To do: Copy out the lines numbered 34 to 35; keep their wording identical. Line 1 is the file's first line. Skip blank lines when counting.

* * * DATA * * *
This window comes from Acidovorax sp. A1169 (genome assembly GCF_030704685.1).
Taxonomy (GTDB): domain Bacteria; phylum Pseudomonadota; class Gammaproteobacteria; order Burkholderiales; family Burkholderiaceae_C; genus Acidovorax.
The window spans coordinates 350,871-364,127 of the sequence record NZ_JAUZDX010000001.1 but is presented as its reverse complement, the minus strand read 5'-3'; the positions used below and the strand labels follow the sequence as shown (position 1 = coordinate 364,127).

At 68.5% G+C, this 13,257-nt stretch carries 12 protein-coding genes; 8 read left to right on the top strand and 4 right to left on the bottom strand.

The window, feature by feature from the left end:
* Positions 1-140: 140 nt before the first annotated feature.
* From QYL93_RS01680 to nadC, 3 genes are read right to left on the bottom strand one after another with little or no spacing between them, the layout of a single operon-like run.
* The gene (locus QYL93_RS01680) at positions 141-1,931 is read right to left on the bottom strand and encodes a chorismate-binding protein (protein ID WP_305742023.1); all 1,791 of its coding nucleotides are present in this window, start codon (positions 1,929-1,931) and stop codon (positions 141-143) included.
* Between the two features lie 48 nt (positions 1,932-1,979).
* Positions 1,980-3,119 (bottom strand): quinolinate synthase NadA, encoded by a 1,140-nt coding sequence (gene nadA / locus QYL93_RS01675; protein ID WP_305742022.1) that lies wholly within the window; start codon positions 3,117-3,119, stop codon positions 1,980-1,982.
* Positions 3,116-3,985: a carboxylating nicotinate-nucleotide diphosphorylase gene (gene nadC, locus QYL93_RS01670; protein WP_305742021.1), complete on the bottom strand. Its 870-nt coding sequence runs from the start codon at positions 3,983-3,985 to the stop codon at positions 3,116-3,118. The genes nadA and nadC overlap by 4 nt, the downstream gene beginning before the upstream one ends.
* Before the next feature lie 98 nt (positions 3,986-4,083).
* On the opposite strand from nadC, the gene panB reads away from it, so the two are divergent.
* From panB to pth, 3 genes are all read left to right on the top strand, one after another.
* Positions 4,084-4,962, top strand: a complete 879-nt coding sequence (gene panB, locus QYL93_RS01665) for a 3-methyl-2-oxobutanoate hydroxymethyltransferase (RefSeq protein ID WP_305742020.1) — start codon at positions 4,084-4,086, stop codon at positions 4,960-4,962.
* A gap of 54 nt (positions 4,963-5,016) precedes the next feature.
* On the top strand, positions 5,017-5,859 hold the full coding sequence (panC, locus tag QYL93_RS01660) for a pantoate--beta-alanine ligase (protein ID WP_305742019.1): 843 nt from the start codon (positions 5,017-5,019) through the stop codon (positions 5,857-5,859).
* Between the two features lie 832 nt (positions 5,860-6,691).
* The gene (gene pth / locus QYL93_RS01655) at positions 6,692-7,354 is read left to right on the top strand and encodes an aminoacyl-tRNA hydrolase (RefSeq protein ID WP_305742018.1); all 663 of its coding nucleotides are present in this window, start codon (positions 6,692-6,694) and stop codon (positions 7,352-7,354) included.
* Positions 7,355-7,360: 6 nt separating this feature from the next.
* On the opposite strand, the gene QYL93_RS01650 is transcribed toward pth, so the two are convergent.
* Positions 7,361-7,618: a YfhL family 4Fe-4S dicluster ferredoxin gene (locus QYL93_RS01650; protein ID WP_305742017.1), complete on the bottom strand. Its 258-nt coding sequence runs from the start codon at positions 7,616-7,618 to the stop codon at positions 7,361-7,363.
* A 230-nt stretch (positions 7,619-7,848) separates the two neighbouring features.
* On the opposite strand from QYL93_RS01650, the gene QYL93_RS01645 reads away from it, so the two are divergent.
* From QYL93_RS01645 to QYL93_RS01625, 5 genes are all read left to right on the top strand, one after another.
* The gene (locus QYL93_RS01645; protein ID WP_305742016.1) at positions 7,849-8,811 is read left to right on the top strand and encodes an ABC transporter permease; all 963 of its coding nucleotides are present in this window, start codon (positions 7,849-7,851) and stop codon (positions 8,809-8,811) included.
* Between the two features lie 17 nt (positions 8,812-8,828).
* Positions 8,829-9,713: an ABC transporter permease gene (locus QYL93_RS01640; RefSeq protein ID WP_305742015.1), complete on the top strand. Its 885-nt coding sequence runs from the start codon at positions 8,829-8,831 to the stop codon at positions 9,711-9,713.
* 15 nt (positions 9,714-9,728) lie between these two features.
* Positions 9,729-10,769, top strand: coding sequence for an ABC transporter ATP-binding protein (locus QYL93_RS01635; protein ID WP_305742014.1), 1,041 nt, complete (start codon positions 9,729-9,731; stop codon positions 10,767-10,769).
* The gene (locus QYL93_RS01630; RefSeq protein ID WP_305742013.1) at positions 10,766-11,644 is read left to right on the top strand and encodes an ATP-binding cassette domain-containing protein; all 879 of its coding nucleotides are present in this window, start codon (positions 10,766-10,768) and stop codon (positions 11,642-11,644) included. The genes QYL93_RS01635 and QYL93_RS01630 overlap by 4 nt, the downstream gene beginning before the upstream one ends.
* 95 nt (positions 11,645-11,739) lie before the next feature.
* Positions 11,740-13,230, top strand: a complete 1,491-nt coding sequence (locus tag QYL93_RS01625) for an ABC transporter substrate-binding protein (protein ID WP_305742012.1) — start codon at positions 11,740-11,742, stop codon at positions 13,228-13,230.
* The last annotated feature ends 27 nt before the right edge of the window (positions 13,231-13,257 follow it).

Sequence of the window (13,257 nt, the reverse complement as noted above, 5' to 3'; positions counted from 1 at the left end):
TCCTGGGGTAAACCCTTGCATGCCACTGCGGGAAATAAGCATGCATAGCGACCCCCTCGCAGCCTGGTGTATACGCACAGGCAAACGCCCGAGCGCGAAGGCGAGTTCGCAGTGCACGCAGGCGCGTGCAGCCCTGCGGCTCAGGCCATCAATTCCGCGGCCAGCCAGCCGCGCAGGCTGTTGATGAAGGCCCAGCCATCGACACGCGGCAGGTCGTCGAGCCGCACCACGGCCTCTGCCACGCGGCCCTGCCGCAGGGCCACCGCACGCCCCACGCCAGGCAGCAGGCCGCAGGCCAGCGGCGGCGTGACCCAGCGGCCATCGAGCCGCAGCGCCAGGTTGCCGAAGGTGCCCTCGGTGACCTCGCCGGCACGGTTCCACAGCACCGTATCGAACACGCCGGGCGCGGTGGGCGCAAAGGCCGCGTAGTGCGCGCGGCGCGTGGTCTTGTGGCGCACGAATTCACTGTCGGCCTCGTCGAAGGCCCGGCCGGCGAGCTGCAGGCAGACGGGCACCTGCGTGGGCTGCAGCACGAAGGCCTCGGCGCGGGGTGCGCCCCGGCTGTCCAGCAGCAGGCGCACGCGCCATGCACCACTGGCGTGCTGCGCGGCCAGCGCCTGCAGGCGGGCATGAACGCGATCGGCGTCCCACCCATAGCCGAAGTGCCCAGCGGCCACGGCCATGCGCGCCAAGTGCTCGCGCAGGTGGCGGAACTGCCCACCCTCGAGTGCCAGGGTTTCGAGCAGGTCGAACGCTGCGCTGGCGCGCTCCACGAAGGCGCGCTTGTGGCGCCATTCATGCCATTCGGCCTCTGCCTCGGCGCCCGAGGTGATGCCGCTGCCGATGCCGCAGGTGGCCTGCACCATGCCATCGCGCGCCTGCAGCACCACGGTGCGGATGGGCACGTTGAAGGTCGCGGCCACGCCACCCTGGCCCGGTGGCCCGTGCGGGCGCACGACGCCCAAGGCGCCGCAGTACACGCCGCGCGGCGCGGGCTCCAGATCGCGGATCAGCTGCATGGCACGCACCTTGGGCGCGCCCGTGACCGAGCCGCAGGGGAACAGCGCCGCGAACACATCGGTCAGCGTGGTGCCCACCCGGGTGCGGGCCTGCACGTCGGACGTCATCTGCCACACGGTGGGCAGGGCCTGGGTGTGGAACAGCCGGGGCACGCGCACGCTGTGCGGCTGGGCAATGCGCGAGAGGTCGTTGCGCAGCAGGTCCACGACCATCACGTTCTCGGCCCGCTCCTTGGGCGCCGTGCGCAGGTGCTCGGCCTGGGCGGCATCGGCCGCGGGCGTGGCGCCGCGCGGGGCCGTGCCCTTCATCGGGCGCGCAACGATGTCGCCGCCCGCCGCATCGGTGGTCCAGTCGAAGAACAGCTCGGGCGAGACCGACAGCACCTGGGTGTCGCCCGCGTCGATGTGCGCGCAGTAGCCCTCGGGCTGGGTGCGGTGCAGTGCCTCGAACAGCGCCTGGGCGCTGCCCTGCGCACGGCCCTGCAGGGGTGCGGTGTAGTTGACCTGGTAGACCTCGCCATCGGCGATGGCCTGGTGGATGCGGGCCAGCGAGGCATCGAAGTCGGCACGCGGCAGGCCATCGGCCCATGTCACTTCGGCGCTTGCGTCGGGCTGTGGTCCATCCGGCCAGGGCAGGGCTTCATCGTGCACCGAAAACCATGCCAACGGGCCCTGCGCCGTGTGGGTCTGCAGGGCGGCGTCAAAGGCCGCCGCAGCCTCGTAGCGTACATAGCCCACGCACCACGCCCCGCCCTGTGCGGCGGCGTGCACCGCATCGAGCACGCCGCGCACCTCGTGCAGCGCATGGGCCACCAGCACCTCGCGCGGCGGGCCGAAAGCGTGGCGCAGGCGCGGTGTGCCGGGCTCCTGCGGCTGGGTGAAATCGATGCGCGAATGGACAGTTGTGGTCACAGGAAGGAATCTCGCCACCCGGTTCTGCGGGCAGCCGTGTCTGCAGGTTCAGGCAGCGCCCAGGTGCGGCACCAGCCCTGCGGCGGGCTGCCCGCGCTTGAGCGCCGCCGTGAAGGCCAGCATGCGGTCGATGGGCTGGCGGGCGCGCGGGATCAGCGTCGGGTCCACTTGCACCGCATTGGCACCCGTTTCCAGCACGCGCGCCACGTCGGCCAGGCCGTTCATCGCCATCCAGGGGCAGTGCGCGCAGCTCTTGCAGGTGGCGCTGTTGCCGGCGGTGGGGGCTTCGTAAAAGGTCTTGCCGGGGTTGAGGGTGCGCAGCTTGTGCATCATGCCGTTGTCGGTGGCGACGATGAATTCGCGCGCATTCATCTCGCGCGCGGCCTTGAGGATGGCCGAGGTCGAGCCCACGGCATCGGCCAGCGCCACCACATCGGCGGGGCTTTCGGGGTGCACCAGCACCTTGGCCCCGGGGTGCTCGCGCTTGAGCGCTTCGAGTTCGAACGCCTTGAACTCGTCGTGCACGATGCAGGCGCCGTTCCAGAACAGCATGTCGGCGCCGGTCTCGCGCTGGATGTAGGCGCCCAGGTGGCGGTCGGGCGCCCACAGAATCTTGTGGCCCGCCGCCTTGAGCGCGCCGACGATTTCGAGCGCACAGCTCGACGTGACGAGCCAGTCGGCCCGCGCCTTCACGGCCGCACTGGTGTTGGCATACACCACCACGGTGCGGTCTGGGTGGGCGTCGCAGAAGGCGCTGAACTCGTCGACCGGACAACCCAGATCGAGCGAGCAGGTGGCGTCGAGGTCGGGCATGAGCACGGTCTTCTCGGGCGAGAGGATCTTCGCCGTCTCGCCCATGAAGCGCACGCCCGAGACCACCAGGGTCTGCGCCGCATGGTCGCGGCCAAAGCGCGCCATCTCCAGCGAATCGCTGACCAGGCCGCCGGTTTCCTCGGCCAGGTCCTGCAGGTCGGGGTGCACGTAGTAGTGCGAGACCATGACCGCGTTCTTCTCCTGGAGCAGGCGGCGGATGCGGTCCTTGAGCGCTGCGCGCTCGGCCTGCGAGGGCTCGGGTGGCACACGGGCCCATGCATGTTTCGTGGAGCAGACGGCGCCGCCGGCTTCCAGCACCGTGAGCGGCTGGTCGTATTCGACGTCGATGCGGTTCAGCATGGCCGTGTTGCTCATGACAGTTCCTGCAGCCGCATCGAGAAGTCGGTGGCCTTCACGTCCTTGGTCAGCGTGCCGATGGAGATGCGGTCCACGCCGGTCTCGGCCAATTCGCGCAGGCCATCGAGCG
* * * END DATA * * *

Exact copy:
* The last annotated feature ends 27 nt before the right edge of the window (positions 13,231-13,257 follow it).

Sequence of the window (13,257 nt, the reverse complement as noted above, 5' to 3'; positions counted from 1 at the left end):